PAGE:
About toenail infection and fingernail infection
Fingernail or toenail infections can be caused by fungus, bacteria or viruses.
Fungal nail infections are the most common. They happen when fungus gets into the nail through small cracks in the nail or surrounding skin. Fungal infection of the nail is called onychomycosis.
Sometimes infections of the skin around the nail are caused by bacteria or viruses. This is called paronychia.
Fingernail infections and toenail infections can happen if your child bites or chews their fingernails or toenails.
Toenail infections can also happen if your child has an ingrown toenail. This is when the toenail pierces the skin around it. It makes it easier for bacteria to get into the skin.
Children are at a higher risk of nail infections if they have type-1 diabetes, type-2 diabetes or a lowered immune system because of certain medications or medical conditions. Children with Down syndrome also have a higher risk of nail infections.
Nail infections are common in adults but are much less common in children.
Symptoms of toenail infection or fingernail infection
Fungal infections of the nail can make the nail thicken, crumble and change colour – usually to yellow or white, but it can also go green or even black. This often happens slowly, and it’s usually painless.
If the skin on the feet is affected, you might see a scaly rash.
Fungal infections affect the toenails more often than the fingernails.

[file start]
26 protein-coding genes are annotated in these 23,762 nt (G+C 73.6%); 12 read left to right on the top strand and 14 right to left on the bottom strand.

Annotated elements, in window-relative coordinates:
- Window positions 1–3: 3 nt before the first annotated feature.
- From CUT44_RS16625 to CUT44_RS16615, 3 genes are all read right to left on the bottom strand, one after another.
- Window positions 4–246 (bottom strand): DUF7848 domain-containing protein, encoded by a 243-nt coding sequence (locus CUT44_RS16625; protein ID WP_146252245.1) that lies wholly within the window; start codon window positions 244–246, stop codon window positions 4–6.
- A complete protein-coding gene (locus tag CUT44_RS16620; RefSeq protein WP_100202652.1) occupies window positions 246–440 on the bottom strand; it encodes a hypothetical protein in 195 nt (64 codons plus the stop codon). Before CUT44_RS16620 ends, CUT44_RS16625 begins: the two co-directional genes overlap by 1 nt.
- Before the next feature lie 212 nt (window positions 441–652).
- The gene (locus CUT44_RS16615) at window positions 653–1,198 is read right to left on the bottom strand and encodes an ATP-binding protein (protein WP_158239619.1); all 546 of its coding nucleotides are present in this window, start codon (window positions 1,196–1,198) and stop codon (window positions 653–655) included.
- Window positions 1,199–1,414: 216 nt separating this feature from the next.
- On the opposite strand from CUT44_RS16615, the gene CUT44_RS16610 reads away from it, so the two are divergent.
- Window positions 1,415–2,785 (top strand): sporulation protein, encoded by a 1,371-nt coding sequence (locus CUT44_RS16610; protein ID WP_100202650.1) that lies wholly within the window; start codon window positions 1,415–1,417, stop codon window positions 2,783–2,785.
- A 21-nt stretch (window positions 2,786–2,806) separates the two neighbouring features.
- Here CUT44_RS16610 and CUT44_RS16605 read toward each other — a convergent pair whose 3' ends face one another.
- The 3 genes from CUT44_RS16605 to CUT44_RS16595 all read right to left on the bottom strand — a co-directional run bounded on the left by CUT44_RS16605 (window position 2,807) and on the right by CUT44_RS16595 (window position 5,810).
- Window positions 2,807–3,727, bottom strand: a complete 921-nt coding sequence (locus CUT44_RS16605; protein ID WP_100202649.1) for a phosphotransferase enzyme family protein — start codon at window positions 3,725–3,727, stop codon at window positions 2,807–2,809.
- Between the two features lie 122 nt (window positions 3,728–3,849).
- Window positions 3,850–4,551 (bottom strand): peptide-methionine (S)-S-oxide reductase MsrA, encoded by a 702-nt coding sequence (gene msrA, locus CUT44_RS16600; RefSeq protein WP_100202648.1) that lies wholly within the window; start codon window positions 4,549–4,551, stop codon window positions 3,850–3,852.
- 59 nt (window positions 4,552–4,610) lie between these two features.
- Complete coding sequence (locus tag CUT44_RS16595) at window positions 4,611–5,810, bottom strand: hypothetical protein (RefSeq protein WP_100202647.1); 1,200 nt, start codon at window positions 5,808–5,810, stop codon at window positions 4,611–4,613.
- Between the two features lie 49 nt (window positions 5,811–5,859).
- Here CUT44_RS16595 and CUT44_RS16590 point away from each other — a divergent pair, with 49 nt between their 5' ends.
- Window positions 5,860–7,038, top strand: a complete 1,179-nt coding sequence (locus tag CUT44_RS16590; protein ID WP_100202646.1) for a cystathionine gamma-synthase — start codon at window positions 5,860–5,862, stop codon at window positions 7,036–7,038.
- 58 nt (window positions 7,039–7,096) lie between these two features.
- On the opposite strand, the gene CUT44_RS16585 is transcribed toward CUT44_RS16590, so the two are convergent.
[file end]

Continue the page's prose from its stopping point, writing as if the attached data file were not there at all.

If your child has a bacterial or viral infection, the skin around your child’s finger or toe will get hot, swollen and red. It’s often tender and might be painful.
A blister with pus can form next to the nail. Rarely, your child might get a fever and have difficulty moving their finger or toe.
Bacterial and viral infections affect the fingernails more often than the toenails.
Does your child need to see a doctor about toenail infection or fingernail infection?
Yes. Take your child to your GP if your child has any of the symptoms described above, especially if there’s pus around your child’s toenail or fingernail, or your child is in pain.
It’s also important to see your GP if your child keeps getting nail infections. This might be a sign of an underlying illness.
Treatment for toenail infection or fingernail infection
For fungal nail infections, your GP will prescribe antifungal creams, solutions or tablets. Your GP might take a clipping of the nail before treatment starts to check that the fungus will respond to treatment.
For mild bacterial or viral infections with no pus, clean the affected finger or toe with an antiseptic solution. If your GP has prescribed an antibiotic cream, put it on the affected area.
When there’s pus around the nail, your child will probably need oral antibiotics from your GP. The GP might also want to drain the pus from the nail area .
Try and keep the infected area clean. Your GP might tell you to cover the area with a basic dressing, which you can get from a pharmacy.
Putting something warm on the area might help if your child is in pain. You could try a heat pack. You can also give your child pain medicine like paracetamol or ibuprofen according to the directions on the packet.
Children with a severe bacterial infection might need antibiotics directly into a vein through a drip and the nail might need to be removed.
After you’ve touched or dressed your child’s nail infection, you should always wash your hands thoroughly.
Preventing toenail infection or fingernail infection
To prevent fingernail and toenail infection, your child should avoid:
- biting or pulling off broken nails or hangnails
- sucking their fingers or toes
- trimming their nails too hard or close.
It’s also important for your child to:
- dry their hands and feet properly if they get wet or sweaty
- see your GP or a podiatrist if they get an ingrown toenail
If your child has diabetes, well-controlled blood sugar levels will help to prevent infections.